Today the Fairness subcommittee of the Tennessee Death Penalty Study Committee met to continue its discussion about how to improve representation for indigent defendants charged with capital crimes in Tennessee. Report after report cited in the Committee, including reports by the American Bar Association and the Tennessee Bar Association, highlight the lack of adequate defense services available to indigent defendants in our state who are on trial for their lives.
The Fairness subcommittee decided to recommend to the full Committee that an independent office of death penalty representation services be established in Tennessee in order to address some of the problems with the current system.
This office would be charged with raising qualification and training standards for attorneys defending capital cases; monitoring capital case workloads and performance to ensure that defendants were being represented adequately; determining the services that defense attorneys need to defend their clients; setting compensation rates for capital counsel; and finally recruiting and appointing counsel and/or providing judges with a list of qualified counsel from which the judge could appoint.
The subcommittee recommended in a 3 to 2 vote to send these suggestions on to the full Committee for consideration. Voting for the proposal were Bill Redick of the Tennessee Justice Project; Rich McGee, representing the Post Conviction Defenders; and Tom Lee, appointed by Governor Bredesen to the Committee. The two votes against the idea were cast by Elizabeth Ryan, representing the office of the Attorney General and by John Campbell (filling in for Al Schmutzer) representing the District Attorneys General Conference.
However, nothing about the creation of this office impacts the prosecution. Their objections centered around creating another government office (though all agreed that the current system has problems) which they do not believe to be necessary as well as their concern that judges maintain appointing authority for attorneys to represent indigent defendants, even though many trial judges themselves have never defended a capital case or may not know any lawyers in their districts who are able to defend a capital case. And, in actuality, these judges may actually welcome the opportunity to be relieved of the burden of finding and appointing defense counsel to indigent clients.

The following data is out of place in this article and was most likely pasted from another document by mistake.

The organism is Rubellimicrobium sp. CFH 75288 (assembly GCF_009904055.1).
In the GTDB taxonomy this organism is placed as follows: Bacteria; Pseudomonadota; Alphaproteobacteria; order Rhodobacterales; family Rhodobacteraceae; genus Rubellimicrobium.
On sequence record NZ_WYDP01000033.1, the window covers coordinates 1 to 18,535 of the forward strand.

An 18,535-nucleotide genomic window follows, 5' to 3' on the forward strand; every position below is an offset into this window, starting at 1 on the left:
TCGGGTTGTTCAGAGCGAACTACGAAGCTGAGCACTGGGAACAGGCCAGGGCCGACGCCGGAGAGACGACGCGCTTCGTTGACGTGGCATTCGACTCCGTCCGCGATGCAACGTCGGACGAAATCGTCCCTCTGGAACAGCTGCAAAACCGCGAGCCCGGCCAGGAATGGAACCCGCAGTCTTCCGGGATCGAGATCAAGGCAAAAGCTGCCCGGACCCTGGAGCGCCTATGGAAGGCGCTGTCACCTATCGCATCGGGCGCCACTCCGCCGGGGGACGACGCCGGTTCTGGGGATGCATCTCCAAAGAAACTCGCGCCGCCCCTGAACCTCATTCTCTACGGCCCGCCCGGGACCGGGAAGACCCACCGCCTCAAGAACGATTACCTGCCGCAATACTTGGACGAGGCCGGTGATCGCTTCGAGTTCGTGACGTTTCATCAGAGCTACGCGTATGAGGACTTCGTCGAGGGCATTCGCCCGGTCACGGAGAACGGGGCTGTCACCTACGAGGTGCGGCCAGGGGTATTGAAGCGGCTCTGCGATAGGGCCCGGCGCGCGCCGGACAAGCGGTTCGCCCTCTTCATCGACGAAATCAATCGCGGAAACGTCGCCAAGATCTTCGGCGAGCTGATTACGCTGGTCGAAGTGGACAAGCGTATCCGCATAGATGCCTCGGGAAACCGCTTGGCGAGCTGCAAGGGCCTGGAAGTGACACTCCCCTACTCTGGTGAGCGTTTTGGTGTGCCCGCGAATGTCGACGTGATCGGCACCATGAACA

Here is what I find most interesting. Though prosecutors have access to the services of the TBI and FBI at their disposal and though they do not have to ask a judge for the permission or the funds to hire experts, etc., both Ryan and Campbell still object to the creation of an office established by the defense bar to level the playing field for poor defendants.
Though in statement after statement during these hearings, (and stated again today during the meeting), prosecutors have claimed that they want to work with the best defense attorneys in these trials because it makes the trials go more smoothly and raises far fewer issues later. And yet, they resist the creation of this office which would give them what they say that they want–better defense attorneys. And, though the creation of this office would have no effect on their ability to prosecute cases in any way, they still find reasons to reject it.
The full Committee will discuss the idea of an independent office of death penalty representation services in more detail tomorrow as well as hear testimony from a couple of Tennessee Supreme Court justices and Barry Scheck, cofounder of the Innocence Project. The meeting will be held in Room 12 of Legislative Plaza from 10:00 a.m. to 4:30 p.m.
I received this email recently sharing the words of Sister Helen Prejean to the Interfaith Gathering at the Democratic National Convention. Here are some excerpts:
OUR SACRED RESPONSIBILITY TO OUR NATION